Politico by David Nather –
August 18, 2013:
President Barack Obama says he’s not worried that all the Obamacare fights will kill the law — because people fought the creation of Medicare and Social Security too, and now they’re more popular than ever.
Democrats have always wanted to believe Obamacare would follow the same pattern: Opponents tried to block passage of the new programs, but once they became law, the public saw the benefits and the opposition faded away.
But this time there’s a difference. Political opposition to Obamacare is still as strong as ever, more than three years after it was signed into law.
That means the administration’s task in launching the health care law — the biggest new social program since the creation of Medicare in 1965 — is harder than anything its predecessors had to face.
Between now and Oct. 1, the Obama administration has to get ready to enroll millions of people, just as Lyndon Johnson’s administration did during the rollout of Medicare. And it has to put the infrastructure in place and make sure the health care industry is ready to participate, just as Johnson’s people did.
But on top of all that, Obamacare has a huge extra layer of political hurdles LBJ didn’t have to worry about like battling Congress for money, persuading Republican governors and legislatures to go along, and quieting the well-funded outside groups.
Republicans insist that this is what Obama and the Democrats signed up for when they decided to push ahead without Republican votes. “It’s very short-sighted to think you can do something this big on a partisan basis,” said Senate Minority Whip John Cornyn (R-Texas). “At some point, you’re going to need bipartisan support for the implementation.”
Democrats insist that they tried to win GOP support — especially Senate Finance Committee Chairman Max Baucus, who spent months trying to negotiate a compromise with Senate Republicans — and they wouldn’t bite.
They also say it’s hardly the first time a major health program was created by one party. The Medicare prescription drug program, created under the George W. Bush administration, passed Congress in 2003 almost entirely with Republican votes, including a pre-dawn House vote that was held open for nearly three hours while GOP leaders twisted arms.
And Obama administration officials don’t buy the comparison to either program. The real model for Obamacare, they say, is the Massachusetts health reform law — the one signed by Mitt Romney. It inspired the structure of Obama’s health care law, and it’s now so popular in that state that repeal isn’t even a remote possibility.
But at least one veteran of the launch of Medicare — Joseph Califano, one of LBJ’s top domestic aides at the time — isn’t too surprised with the fallout of the decision to move ahead on Obamacare without GOP support.
Even though LBJ had huge Democratic majorities in 1965, he insisted that “we have to shoot for half the Republican votes, because if we don’t, they’ll drive us crazy — they’ll kill us on appropriations, they’ll kill us with the Republican governors,” recalls Califano, now the founder and chairman emeritus of the National Center on Addiction and Substance Abuse at Columbia University. It was a different GOP back then, but LBJ still managed to win half of the House Republicans and nearly half of the Senate Republicans.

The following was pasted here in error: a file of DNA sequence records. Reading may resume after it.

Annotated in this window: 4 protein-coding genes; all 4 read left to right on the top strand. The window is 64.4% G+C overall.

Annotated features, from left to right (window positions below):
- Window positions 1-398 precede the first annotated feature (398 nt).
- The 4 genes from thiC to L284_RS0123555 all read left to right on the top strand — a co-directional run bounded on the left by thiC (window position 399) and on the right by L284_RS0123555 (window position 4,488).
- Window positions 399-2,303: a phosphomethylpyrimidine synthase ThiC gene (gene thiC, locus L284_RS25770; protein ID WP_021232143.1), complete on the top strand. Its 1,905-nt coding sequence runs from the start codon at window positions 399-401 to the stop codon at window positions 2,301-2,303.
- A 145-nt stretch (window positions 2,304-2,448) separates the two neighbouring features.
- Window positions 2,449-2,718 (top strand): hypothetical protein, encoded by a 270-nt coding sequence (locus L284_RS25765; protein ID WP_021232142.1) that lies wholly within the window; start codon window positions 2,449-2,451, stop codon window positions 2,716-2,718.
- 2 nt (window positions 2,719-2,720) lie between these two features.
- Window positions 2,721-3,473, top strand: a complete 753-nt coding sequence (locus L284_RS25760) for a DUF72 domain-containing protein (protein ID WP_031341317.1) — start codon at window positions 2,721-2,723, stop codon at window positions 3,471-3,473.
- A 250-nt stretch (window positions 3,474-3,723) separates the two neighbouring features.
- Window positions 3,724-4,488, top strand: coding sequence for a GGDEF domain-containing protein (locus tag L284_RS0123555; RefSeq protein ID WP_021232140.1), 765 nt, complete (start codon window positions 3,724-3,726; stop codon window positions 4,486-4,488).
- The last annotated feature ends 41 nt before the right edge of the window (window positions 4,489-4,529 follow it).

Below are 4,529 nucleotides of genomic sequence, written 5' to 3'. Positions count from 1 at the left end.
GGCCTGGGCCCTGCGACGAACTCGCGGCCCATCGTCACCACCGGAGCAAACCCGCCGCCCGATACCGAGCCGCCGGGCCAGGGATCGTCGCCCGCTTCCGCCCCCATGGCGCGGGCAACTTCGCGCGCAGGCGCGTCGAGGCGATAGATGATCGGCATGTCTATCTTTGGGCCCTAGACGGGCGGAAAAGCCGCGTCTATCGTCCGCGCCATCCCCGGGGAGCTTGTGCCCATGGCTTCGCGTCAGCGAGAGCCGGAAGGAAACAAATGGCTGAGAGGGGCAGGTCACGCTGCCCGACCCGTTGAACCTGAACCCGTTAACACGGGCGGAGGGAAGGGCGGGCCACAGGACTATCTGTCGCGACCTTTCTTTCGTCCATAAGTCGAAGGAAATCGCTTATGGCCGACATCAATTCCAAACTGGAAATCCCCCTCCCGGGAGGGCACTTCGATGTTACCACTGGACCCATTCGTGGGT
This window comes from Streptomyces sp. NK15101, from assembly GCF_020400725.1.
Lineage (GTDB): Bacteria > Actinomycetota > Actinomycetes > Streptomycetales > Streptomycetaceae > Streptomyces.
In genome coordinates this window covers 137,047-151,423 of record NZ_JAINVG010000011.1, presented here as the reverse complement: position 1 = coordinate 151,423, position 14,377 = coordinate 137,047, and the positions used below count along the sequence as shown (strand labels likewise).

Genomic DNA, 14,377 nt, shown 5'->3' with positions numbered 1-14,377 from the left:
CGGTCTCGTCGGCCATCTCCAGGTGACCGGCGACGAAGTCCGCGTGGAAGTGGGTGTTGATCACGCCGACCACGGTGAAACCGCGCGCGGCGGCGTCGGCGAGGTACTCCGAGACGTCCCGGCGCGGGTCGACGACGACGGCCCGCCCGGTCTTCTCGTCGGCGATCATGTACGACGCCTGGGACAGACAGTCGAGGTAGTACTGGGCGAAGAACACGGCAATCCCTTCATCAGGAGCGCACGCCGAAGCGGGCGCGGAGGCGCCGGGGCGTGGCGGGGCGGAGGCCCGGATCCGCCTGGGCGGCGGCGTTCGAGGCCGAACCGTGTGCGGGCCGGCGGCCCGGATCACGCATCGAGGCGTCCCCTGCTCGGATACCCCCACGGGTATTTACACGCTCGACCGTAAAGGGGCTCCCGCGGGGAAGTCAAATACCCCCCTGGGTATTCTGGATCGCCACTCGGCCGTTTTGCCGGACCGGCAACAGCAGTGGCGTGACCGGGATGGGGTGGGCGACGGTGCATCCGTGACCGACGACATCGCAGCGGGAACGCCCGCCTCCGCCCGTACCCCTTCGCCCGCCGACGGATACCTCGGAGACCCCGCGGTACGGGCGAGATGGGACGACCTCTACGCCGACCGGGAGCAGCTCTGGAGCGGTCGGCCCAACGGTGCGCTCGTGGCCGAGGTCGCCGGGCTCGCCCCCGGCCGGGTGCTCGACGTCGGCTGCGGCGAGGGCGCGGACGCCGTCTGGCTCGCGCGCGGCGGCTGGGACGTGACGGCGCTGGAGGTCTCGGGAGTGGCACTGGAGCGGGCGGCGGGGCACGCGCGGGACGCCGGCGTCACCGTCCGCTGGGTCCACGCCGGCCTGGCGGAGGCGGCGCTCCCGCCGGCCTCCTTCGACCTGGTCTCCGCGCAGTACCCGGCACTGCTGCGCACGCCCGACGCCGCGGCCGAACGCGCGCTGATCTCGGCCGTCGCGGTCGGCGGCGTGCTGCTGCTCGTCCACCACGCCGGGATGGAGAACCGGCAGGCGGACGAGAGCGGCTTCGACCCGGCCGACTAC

“I don’t know if Obama’s problem was the incalcitrance of the Republicans or his inexperience — probably both,” said Califano. But whatever the reason for the failure to get Republican buy-in, he said, “they’ve got a hell of a difficult couple of years ahead.”
One Obama administration official acknowledged that the ongoing Republican resistance is “unprecedented, and it creates new challenges.” But the political mood is very different in the states that are trying to implement it, the official said, and there will be “enormous successes” in the states that give the law a genuine effort — “and there will be many of those,” citing California, Maryland, New York and Nevada.
But former administration officials acknowledge that the Obama administration never anticipated the battles would drag on this long. One said the view within the administration was that, once the Supreme Court upheld the law last year, “it would be a new environment” and the law would become more accepted.
The congressional fights are an enormous problem. Obama needs Congress to drum up money for the Department of Health and Human Services and the Internal Revenue Service for next year. He’s has asked for $1.5 billion for staffing and other needs. But the Republicans are facing strong pressure within their ranks — including the high-profile voices of Marco Rubio and Ted Cruz — to cut off the funding even if it means a government shutdown this fall.
But that’s only the beginning of the problems. House Speaker John Boehner has promised to hold more votes to chip away at the law, even after the House has already held 40 votes to roll back some or all of it. And the investigations and hearings will continue in the House, pouncing on everything that goes wrong with the law — including the latest problems with the “data hub” for checking people’s eligibility for coverage, which has had so many delays it’s not clear it will be ready for prime time on Oct. 1.
The data hub, which is supposed to allow real-time checks of an Obamacare customer’s income and other information, is one example of a logistical problem that will get an even harsher spotlight because of the ongoing Republican resistance. A recent report by the HHS inspector general’s office said that because of all the delays, the official security authorization for the hub is now expected on Sept. 30 — one day before enrollment begins.